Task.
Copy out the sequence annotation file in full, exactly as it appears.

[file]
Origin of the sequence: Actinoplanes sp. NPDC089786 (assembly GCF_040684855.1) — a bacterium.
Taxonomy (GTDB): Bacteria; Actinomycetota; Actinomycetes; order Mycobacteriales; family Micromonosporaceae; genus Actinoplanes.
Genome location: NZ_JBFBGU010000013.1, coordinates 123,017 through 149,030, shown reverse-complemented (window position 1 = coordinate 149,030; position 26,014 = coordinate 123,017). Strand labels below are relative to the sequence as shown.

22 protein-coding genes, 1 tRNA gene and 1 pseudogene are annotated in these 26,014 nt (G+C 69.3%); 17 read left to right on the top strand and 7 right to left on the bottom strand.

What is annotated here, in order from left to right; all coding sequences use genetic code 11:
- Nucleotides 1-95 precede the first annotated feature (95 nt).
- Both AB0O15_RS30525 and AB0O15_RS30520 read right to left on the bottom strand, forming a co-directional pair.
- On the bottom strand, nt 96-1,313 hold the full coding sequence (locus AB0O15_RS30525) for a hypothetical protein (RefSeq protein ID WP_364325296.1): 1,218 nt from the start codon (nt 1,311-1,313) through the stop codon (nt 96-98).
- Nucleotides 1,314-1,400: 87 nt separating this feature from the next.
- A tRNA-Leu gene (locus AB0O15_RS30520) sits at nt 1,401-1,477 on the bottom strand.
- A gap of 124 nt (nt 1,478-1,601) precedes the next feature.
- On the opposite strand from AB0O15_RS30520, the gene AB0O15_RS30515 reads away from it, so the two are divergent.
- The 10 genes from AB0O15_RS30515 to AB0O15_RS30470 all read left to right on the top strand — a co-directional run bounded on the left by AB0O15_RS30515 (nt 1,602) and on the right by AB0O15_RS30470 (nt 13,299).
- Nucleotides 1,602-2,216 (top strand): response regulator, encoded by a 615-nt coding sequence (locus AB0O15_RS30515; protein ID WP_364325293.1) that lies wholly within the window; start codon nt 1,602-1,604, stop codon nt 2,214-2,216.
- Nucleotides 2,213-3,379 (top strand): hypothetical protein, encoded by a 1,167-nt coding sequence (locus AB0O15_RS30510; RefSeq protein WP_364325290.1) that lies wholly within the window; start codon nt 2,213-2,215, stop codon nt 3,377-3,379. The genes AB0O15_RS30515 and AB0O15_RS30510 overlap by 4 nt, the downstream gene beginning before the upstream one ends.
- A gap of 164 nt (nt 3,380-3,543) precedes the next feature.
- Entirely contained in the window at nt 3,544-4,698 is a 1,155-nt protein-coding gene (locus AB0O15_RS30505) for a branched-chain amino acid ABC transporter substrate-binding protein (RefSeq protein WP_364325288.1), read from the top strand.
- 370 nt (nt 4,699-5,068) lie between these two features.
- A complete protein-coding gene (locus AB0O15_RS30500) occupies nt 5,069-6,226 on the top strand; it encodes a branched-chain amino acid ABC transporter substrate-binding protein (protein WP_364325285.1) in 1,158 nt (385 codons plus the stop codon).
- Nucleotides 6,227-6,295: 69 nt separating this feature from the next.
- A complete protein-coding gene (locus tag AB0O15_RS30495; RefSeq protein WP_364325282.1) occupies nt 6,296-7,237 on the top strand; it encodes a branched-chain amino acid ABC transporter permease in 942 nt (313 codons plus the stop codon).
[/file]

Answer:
Origin of the sequence: Actinoplanes sp. NPDC089786 (assembly GCF_040684855.1) — a bacterium.
Taxonomy (GTDB): Bacteria; Actinomycetota; Actinomycetes; order Mycobacteriales; family Micromonosporaceae; genus Actinoplanes.
Genome location: NZ_JBFBGU010000013.1, coordinates 123,017 through 149,030, shown reverse-complemented (window position 1 = coordinate 149,030; position 26,014 = coordinate 123,017). Strand labels below are relative to the sequence as shown.

22 protein-coding genes, 1 tRNA gene and 1 pseudogene are annotated in these 26,014 nt (G+C 69.3%); 17 read left to right on the top strand and 7 right to left on the bottom strand.

What is annotated here, in order from left to right; all coding sequences use genetic code 11:
- Nucleotides 1-95 precede the first annotated feature (95 nt).
- Both AB0O15_RS30525 and AB0O15_RS30520 read right to left on the bottom strand, forming a co-directional pair.
- On the bottom strand, nt 96-1,313 hold the full coding sequence (locus AB0O15_RS30525) for a hypothetical protein (RefSeq protein ID WP_364325296.1): 1,218 nt from the start codon (nt 1,311-1,313) through the stop codon (nt 96-98).
- Nucleotides 1,314-1,400: 87 nt separating this feature from the next.
- A tRNA-Leu gene (locus AB0O15_RS30520) sits at nt 1,401-1,477 on the bottom strand.
- A gap of 124 nt (nt 1,478-1,601) precedes the next feature.
- On the opposite strand from AB0O15_RS30520, the gene AB0O15_RS30515 reads away from it, so the two are divergent.
- The 10 genes from AB0O15_RS30515 to AB0O15_RS30470 all read left to right on the top strand — a co-directional run bounded on the left by AB0O15_RS30515 (nt 1,602) and on the right by AB0O15_RS30470 (nt 13,299).
- Nucleotides 1,602-2,216 (top strand): response regulator, encoded by a 615-nt coding sequence (locus AB0O15_RS30515; protein ID WP_364325293.1) that lies wholly within the window; start codon nt 1,602-1,604, stop codon nt 2,214-2,216.
- Nucleotides 2,213-3,379 (top strand): hypothetical protein, encoded by a 1,167-nt coding sequence (locus AB0O15_RS30510; RefSeq protein WP_364325290.1) that lies wholly within the window; start codon nt 2,213-2,215, stop codon nt 3,377-3,379. The genes AB0O15_RS30515 and AB0O15_RS30510 overlap by 4 nt, the downstream gene beginning before the upstream one ends.
- A gap of 164 nt (nt 3,380-3,543) precedes the next feature.
- Entirely contained in the window at nt 3,544-4,698 is a 1,155-nt protein-coding gene (locus AB0O15_RS30505) for a branched-chain amino acid ABC transporter substrate-binding protein (RefSeq protein WP_364325288.1), read from the top strand.
- 370 nt (nt 4,699-5,068) lie between these two features.
- A complete protein-coding gene (locus AB0O15_RS30500) occupies nt 5,069-6,226 on the top strand; it encodes a branched-chain amino acid ABC transporter substrate-binding protein (protein WP_364325285.1) in 1,158 nt (385 codons plus the stop codon).
- Nucleotides 6,227-6,295: 69 nt separating this feature from the next.
- A complete protein-coding gene (locus tag AB0O15_RS30495; RefSeq protein WP_364325282.1) occupies nt 6,296-7,237 on the top strand; it encodes a branched-chain amino acid ABC transporter permease in 942 nt (313 codons plus the stop codon).